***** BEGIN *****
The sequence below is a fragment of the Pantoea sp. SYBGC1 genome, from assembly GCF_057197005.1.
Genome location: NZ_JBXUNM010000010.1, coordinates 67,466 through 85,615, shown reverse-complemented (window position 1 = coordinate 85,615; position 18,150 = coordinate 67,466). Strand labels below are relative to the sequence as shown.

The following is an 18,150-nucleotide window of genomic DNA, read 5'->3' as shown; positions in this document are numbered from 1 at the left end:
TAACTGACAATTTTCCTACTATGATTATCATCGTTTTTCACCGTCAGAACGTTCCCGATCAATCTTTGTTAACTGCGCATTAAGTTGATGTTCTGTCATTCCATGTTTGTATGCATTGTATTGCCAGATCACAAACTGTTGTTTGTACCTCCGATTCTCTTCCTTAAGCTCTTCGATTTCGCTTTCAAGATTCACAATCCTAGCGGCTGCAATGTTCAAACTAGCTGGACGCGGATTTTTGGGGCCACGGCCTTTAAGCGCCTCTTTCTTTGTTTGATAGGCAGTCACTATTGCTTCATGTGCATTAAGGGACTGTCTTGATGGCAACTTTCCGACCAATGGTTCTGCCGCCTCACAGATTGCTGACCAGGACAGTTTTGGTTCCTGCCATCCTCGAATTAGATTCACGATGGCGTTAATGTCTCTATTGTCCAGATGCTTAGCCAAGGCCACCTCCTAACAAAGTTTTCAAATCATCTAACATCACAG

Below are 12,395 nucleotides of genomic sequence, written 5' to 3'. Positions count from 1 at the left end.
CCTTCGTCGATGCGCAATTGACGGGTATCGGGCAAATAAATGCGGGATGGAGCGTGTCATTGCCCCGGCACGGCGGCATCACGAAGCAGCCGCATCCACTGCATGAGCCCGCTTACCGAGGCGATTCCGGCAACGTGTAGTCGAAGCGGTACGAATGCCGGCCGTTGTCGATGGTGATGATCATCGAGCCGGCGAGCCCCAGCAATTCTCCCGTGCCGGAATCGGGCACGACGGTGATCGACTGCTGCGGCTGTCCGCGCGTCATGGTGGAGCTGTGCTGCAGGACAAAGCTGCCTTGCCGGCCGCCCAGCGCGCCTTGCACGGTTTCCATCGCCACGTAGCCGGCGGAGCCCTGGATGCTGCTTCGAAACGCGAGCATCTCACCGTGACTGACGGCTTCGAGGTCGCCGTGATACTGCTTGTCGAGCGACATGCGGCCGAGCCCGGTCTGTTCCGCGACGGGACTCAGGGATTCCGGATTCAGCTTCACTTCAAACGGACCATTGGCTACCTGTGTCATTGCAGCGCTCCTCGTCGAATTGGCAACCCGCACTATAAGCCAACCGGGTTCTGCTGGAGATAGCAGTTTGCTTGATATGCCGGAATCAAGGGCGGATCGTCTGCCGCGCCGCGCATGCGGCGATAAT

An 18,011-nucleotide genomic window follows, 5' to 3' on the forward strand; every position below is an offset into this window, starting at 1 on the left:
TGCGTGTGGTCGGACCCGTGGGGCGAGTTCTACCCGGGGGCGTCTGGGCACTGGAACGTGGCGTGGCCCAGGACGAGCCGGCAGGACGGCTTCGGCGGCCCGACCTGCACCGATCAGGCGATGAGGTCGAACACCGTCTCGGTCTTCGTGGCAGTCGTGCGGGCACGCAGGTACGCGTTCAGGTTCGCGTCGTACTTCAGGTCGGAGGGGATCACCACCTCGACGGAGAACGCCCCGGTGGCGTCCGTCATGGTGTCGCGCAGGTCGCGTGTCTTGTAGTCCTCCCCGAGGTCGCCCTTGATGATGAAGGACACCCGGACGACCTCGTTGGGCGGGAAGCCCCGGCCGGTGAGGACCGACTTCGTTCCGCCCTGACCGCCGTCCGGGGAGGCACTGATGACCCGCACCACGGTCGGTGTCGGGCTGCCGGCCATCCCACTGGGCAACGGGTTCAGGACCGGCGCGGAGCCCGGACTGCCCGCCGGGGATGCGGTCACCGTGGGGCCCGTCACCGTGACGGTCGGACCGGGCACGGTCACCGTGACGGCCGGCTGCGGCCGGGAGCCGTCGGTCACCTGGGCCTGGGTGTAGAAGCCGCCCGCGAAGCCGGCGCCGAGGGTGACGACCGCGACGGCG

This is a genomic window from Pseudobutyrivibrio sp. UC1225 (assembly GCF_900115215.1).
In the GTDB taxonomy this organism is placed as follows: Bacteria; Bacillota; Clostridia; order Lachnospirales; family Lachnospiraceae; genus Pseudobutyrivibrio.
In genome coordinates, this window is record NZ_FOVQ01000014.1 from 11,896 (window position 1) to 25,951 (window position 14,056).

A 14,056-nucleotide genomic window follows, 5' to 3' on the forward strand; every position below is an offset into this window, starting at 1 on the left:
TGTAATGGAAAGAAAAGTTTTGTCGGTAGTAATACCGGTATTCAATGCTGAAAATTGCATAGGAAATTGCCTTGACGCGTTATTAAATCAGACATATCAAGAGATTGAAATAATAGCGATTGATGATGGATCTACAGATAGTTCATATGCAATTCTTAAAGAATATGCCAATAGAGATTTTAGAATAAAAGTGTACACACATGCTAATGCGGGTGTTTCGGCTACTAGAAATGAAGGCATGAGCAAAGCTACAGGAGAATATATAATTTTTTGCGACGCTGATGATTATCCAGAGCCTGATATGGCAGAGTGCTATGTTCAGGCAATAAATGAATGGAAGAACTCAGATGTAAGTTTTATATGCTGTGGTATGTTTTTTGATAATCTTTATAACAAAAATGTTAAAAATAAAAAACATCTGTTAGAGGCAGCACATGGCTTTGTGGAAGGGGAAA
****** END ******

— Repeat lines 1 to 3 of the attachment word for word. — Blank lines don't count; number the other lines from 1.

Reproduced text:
The sequence below is a fragment of the Pantoea sp. SYBGC1 genome, from assembly GCF_057197005.1.
Genome location: NZ_JBXUNM010000010.1, coordinates 67,466 through 85,615, shown reverse-complemented (window position 1 = coordinate 85,615; position 18,150 = coordinate 67,466). Strand labels below are relative to the sequence as shown.

The following is an 18,150-nucleotide window of genomic DNA, read 5'->3' as shown; positions in this document are numbered from 1 at the left end: